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Members Of Oakland Artist Collective Move Out Over New Warehouse Rules

OAKLAND (KPIX) -- An Oakland artist collective may be fading away. Tenants claim the new owners are using their own artwork against them as a way to force them out.

Dozens of artists were packing up and moving out of the West Oakland warehouse where they've been staying. Some are being evicted, others are going by choice, because they don't agree with the new house rules.

"By Monday, I'm out of here. I've been working and losing sleep," says one tenant.

The 6-acre West Oakland warehouse known as the American Steel Studios is a collective founded by artist Karen Cusolito.

"It's pretty devastating and heartbreaking and bittersweet," says Cusolito. She rented the warehouse 11 years ago and divided the empty building into dozens of work spaces. About 200 artists work here around the clock.

"It's like taking away their church," says Michelle Burke, another artist. "Like this is our family, and it's being eviscerated."

Burke needs to clear out of her space by Monday. She blames the new owners for pushing many of the 200 artists out with restrictive tenant regulations, like no work on nights and weekends.

Another guideline says no structures over 12 feet high. But some of the art pieces they make are more than 30 feet tall. For example, there is a bus being transformed into a snail mobile for Burning Man.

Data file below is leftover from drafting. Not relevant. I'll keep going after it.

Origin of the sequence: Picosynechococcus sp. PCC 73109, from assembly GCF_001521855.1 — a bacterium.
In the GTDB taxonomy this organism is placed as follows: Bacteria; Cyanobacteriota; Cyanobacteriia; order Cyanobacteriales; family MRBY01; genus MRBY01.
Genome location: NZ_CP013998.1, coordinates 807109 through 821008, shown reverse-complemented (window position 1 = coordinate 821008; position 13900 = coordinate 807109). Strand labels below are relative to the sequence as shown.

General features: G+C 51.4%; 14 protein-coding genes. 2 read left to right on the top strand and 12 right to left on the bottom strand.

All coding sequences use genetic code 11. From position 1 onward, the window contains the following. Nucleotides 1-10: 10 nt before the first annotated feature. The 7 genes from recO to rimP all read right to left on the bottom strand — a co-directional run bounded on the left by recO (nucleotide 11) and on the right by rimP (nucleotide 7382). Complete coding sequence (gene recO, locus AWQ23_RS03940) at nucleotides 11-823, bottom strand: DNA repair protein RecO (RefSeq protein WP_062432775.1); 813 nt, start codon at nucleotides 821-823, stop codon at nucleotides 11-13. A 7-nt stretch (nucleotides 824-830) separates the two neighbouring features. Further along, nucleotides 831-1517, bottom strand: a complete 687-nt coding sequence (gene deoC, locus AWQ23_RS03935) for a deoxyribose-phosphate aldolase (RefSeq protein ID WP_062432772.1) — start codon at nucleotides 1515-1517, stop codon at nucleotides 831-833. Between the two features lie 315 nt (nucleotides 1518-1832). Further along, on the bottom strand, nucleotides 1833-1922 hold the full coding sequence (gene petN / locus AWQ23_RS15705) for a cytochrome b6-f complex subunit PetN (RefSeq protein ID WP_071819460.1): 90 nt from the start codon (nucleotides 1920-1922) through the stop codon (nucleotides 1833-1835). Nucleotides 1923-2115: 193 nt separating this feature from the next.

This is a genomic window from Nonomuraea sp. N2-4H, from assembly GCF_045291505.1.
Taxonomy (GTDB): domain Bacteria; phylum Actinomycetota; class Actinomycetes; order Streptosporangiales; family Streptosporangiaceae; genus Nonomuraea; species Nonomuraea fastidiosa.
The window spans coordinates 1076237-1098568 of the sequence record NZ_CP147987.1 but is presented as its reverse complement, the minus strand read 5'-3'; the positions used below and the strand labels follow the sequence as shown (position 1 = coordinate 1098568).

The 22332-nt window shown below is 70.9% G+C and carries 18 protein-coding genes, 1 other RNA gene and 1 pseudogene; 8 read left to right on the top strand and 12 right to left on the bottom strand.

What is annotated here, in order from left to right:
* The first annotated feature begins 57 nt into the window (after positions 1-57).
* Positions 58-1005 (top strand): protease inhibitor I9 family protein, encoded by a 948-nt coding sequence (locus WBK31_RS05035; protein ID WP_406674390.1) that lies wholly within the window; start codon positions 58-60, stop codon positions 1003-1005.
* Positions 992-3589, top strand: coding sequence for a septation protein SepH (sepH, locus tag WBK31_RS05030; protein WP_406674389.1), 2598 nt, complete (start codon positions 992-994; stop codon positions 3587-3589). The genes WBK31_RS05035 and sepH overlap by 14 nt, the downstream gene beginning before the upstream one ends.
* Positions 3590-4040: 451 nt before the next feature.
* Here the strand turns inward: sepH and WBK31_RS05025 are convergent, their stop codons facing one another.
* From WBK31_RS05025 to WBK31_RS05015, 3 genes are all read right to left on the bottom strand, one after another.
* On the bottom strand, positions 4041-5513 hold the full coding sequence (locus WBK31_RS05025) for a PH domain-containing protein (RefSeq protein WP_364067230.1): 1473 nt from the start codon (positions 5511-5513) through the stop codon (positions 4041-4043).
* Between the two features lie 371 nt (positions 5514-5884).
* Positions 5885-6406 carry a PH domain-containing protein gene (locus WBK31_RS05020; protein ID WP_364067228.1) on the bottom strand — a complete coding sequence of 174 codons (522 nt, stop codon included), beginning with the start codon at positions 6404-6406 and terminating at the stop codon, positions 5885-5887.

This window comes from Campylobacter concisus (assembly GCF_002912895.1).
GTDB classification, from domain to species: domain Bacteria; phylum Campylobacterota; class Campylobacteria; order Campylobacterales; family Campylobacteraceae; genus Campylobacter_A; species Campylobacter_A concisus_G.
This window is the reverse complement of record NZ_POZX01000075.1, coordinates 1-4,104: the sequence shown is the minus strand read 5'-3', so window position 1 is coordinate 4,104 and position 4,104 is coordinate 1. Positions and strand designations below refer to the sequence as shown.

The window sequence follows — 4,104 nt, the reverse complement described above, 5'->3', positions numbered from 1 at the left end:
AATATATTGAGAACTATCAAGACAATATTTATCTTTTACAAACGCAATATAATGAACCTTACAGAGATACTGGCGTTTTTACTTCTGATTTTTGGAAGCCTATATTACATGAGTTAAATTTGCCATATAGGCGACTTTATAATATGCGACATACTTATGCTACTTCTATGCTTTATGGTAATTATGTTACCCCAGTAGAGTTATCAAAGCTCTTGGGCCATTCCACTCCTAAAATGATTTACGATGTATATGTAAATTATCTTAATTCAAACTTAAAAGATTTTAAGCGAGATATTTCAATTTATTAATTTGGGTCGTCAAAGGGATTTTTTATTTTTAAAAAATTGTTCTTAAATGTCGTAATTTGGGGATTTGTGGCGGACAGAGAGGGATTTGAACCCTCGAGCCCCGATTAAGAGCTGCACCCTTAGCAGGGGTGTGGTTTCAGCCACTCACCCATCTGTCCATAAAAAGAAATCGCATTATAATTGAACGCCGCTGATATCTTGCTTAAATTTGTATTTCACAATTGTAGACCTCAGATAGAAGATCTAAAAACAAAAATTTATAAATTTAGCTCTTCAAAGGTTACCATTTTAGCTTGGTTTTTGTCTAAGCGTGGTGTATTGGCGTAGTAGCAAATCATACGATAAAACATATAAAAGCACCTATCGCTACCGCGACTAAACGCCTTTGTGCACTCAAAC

Cusolito has art pieces over 30 feet high. She's upset about a rule that regulates noise. She says it's hard to comply because of the machinery artists use to sculpt their work.

"Since we're in an industrial area, in an industrial warehouse, doing industrial work, I'm a little confused by that because that's what we do -- we make a lot of noise."

Cusolito is moving out in August and leaving the expensive Bay Area. Many others will be gone after this weekend.

"We're flexible on all these rules but we have to take everything on a case by case basis," says one of the new owners, Gerris Wilkerson of 11 West Partners. They bought the warehouse last fall say they need to have house rules and they're not trying to push anyone out. They need to balance safety with creativity, especially after the Ghost Ship fire.

"There's a way to have house rules and safety standards and not stifle creativity, and keep people safe," says Wilkerson.

Some tenants who are staying say they welcome the new changes. The owners say six new artist groups are moving in as others are moving out.

The tenants say the new owners did not raise their rent, but they did take away some common areas previously shared by the artists for free. The new owners haven't said what they plan to do with the warehouse in the long term.

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